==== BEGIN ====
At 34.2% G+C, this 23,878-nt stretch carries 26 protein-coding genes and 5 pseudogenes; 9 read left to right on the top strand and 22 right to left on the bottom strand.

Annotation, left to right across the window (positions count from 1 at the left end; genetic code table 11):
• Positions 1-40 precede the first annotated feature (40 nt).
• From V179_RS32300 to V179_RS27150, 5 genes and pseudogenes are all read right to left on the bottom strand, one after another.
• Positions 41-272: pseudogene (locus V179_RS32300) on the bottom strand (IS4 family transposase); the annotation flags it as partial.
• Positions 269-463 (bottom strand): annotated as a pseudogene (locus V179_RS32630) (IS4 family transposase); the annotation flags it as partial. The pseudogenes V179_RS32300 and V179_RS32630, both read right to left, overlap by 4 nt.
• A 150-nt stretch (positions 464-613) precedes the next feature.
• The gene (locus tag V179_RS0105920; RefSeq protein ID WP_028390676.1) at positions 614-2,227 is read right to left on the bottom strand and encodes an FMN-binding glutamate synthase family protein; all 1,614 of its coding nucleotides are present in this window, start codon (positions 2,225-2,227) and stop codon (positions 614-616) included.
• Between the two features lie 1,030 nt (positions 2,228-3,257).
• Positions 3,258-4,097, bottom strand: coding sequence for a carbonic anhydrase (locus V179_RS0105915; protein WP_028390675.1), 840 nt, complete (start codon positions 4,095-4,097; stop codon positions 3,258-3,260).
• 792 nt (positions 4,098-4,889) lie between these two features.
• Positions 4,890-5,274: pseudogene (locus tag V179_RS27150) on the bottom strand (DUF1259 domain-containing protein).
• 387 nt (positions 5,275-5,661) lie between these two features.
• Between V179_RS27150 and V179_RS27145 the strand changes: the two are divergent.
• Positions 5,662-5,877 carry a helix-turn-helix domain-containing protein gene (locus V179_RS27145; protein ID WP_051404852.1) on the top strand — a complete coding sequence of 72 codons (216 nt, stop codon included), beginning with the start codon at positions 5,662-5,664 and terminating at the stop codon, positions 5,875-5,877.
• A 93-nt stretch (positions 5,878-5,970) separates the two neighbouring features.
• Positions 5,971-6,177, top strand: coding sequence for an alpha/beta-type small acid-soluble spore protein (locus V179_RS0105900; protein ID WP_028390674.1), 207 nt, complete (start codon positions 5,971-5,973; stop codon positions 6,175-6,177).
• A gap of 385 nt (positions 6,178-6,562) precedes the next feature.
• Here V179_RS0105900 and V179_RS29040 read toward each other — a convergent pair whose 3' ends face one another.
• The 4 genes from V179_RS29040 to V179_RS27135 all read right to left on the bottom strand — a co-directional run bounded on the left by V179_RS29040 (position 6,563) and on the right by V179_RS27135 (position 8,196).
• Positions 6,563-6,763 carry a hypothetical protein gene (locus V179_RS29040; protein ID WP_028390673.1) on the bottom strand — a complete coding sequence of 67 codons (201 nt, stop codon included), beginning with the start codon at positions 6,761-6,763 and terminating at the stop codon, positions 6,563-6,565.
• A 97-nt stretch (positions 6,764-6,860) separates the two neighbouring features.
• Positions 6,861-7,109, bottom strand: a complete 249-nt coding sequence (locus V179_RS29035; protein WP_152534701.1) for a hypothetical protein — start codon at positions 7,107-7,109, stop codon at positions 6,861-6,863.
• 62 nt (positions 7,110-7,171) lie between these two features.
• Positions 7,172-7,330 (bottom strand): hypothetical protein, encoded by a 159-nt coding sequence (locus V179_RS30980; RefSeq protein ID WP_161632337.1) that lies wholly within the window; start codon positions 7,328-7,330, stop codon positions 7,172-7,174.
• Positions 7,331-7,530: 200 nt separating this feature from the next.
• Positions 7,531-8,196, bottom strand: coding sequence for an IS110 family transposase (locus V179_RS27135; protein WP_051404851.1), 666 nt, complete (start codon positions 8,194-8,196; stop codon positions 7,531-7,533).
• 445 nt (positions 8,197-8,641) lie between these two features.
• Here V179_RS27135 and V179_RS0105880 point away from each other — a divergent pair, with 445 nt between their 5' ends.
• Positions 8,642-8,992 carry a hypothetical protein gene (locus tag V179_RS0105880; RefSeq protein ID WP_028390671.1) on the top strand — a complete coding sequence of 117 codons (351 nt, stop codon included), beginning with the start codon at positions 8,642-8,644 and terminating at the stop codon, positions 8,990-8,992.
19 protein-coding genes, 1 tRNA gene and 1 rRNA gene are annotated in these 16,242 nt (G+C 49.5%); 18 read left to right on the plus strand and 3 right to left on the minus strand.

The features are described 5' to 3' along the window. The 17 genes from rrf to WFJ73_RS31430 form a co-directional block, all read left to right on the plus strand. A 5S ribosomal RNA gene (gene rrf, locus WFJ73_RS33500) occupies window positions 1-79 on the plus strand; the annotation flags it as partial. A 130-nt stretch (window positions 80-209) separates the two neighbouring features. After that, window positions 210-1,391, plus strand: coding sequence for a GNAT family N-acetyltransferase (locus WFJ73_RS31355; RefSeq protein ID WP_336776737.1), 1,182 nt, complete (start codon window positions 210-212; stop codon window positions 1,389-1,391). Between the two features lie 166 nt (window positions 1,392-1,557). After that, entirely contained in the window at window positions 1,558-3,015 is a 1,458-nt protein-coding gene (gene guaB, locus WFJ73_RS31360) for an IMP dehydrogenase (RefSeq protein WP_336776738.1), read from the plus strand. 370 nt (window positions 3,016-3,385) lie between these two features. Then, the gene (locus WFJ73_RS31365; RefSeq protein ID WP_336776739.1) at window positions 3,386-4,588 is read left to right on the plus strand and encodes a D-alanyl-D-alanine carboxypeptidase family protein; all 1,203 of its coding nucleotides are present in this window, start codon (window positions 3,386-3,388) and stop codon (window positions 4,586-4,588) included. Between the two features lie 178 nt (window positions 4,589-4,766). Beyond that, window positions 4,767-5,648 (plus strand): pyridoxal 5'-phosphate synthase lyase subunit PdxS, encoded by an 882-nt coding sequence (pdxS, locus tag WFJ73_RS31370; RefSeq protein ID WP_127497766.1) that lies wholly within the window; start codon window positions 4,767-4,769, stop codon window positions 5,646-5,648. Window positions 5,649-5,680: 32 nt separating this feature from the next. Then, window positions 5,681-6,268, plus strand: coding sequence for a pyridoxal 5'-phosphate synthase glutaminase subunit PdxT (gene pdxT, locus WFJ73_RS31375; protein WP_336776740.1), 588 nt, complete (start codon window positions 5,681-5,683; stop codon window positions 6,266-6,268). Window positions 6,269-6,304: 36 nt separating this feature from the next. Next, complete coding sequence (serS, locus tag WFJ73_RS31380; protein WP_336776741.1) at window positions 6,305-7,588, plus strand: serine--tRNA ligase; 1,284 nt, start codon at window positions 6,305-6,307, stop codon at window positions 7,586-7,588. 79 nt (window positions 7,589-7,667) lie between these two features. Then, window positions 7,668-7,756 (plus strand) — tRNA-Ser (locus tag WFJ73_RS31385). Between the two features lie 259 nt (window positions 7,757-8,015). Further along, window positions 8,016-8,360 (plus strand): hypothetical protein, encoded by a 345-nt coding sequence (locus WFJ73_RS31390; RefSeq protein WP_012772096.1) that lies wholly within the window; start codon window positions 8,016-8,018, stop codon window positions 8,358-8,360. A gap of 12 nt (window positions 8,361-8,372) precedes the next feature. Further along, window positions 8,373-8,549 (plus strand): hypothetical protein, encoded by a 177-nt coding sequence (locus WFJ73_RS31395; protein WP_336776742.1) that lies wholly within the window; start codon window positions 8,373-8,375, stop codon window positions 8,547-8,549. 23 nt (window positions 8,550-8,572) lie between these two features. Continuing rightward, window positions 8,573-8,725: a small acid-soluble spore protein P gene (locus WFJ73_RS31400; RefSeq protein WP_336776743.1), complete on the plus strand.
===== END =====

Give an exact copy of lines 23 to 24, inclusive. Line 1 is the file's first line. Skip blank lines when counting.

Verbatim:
• Positions 6,861-7,109, bottom strand: a complete 249-nt coding sequence (locus V179_RS29035; protein WP_152534701.1) for a hypothetical protein — start codon at positions 7,107-7,109, stop codon at positions 6,861-6,863.
• 62 nt (positions 7,110-7,171) lie between these two features.